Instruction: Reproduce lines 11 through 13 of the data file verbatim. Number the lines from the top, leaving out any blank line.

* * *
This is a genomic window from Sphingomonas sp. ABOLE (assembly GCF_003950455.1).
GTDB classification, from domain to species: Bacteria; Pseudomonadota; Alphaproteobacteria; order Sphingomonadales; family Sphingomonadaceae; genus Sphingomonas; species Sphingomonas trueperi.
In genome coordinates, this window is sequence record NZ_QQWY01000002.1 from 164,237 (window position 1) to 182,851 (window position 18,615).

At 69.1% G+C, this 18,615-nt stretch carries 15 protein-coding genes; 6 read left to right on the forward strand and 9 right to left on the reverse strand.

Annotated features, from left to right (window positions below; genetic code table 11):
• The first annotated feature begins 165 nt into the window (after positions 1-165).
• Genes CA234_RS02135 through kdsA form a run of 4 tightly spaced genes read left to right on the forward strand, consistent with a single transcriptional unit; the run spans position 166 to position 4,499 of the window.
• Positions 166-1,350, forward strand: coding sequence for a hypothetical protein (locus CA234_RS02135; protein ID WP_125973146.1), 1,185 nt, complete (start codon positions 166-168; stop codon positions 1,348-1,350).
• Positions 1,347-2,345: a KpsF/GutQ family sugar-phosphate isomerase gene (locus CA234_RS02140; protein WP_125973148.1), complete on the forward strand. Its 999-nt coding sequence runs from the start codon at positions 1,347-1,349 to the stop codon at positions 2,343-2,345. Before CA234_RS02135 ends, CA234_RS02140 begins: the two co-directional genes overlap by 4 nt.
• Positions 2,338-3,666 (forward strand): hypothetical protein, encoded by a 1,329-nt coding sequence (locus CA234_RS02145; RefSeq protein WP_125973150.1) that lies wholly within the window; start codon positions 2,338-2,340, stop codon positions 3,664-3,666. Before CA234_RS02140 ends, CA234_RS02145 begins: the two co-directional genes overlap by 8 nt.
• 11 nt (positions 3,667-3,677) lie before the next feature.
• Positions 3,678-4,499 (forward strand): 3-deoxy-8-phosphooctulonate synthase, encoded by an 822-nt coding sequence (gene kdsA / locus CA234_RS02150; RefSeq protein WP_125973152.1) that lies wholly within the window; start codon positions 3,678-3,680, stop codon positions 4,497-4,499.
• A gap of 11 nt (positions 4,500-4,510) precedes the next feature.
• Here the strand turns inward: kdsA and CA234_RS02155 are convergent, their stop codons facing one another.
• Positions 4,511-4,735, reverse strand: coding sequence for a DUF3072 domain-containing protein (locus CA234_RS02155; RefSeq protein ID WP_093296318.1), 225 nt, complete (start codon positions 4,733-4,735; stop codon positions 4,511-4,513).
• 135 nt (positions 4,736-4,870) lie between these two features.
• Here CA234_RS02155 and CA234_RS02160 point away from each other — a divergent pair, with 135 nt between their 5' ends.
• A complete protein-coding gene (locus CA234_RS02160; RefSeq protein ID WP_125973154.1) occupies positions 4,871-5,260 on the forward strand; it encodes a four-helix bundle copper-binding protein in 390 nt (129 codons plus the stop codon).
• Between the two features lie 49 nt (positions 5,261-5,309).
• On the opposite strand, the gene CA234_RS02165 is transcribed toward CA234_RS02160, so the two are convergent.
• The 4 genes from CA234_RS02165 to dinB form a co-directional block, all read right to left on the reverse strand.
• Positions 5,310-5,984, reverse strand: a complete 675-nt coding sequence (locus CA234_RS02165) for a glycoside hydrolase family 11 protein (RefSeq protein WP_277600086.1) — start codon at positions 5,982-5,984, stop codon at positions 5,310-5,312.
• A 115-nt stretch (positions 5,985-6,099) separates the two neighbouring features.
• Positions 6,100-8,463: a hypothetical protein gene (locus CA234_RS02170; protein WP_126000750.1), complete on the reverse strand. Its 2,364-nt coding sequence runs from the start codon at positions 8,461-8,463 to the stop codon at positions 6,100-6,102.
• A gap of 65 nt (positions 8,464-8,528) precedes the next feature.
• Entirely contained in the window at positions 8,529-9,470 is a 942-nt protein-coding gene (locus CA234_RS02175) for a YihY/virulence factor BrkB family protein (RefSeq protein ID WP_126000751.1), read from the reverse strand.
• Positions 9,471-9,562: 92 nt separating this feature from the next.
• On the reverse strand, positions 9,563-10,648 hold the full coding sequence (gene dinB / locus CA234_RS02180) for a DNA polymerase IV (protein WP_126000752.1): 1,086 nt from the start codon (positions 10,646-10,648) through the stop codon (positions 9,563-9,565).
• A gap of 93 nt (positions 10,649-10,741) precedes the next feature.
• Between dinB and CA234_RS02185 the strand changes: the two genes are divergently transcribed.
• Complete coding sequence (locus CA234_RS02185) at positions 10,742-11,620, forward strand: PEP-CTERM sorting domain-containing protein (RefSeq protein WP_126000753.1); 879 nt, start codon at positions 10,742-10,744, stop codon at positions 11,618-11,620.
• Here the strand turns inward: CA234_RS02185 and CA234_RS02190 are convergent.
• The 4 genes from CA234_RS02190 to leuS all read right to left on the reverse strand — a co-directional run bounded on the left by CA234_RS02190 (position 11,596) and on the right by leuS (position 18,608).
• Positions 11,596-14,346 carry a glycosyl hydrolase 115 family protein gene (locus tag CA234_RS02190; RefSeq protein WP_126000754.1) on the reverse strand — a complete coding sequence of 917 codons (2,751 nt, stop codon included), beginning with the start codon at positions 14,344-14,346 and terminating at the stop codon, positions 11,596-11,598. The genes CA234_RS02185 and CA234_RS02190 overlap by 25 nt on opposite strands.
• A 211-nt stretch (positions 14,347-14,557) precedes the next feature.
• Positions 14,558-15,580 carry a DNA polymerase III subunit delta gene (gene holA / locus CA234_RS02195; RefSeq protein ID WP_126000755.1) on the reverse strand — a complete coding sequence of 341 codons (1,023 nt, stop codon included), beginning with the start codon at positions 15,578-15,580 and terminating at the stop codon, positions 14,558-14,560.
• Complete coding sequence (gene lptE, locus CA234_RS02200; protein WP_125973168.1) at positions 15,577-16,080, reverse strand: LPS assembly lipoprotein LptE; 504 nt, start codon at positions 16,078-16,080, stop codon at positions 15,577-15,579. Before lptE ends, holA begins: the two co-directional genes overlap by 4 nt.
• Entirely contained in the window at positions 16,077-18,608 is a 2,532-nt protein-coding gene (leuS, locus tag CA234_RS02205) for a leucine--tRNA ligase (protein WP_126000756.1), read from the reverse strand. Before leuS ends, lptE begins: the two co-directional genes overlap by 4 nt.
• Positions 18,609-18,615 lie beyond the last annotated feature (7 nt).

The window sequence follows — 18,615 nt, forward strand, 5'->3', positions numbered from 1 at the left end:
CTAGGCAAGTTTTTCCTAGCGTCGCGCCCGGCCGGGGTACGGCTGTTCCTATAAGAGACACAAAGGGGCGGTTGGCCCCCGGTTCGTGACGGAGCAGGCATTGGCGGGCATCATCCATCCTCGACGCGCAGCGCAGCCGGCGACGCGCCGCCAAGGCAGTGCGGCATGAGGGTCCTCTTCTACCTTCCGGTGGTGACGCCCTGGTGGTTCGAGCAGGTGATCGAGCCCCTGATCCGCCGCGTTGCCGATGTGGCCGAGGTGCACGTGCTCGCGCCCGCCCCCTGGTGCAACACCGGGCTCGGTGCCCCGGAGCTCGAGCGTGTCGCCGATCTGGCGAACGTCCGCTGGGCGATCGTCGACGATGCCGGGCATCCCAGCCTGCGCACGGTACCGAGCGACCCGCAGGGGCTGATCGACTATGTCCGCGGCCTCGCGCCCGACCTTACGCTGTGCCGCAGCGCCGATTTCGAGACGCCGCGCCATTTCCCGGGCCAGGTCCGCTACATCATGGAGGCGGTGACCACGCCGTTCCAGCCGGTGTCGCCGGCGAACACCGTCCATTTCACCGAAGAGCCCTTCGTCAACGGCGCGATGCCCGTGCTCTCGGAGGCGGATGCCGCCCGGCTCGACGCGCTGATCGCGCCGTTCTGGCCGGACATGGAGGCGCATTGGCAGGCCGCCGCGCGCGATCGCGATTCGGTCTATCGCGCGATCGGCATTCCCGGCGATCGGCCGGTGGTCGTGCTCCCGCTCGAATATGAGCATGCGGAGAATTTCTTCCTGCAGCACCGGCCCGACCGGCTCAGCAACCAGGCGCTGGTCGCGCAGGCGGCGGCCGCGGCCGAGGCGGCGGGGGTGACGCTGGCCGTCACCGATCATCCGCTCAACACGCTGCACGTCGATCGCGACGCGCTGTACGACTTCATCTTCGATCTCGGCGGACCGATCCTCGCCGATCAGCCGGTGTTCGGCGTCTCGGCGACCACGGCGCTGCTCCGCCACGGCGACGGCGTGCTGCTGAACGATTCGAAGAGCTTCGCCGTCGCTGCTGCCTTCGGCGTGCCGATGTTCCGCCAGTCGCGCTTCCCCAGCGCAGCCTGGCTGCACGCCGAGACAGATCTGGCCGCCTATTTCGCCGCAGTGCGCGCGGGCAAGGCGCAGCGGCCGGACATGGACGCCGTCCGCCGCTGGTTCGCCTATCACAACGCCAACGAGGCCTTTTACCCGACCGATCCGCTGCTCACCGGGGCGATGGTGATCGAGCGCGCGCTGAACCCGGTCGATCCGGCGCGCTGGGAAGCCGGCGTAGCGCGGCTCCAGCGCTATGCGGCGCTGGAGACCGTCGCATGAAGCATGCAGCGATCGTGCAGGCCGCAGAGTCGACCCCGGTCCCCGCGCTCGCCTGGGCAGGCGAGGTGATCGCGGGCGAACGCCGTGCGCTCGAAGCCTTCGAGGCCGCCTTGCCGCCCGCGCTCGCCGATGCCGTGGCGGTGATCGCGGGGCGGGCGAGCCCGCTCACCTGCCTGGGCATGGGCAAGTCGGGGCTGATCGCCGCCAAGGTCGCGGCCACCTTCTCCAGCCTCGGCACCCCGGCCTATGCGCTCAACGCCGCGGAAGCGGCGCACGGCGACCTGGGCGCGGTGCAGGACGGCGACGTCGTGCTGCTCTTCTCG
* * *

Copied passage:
• 11 nt (positions 3,667-3,677) lie before the next feature.
• Positions 3,678-4,499 (forward strand): 3-deoxy-8-phosphooctulonate synthase, encoded by an 822-nt coding sequence (gene kdsA / locus CA234_RS02150; RefSeq protein WP_125973152.1) that lies wholly within the window; start codon positions 3,678-3,680, stop codon positions 4,497-4,499.
• A gap of 11 nt (positions 4,500-4,510) precedes the next feature.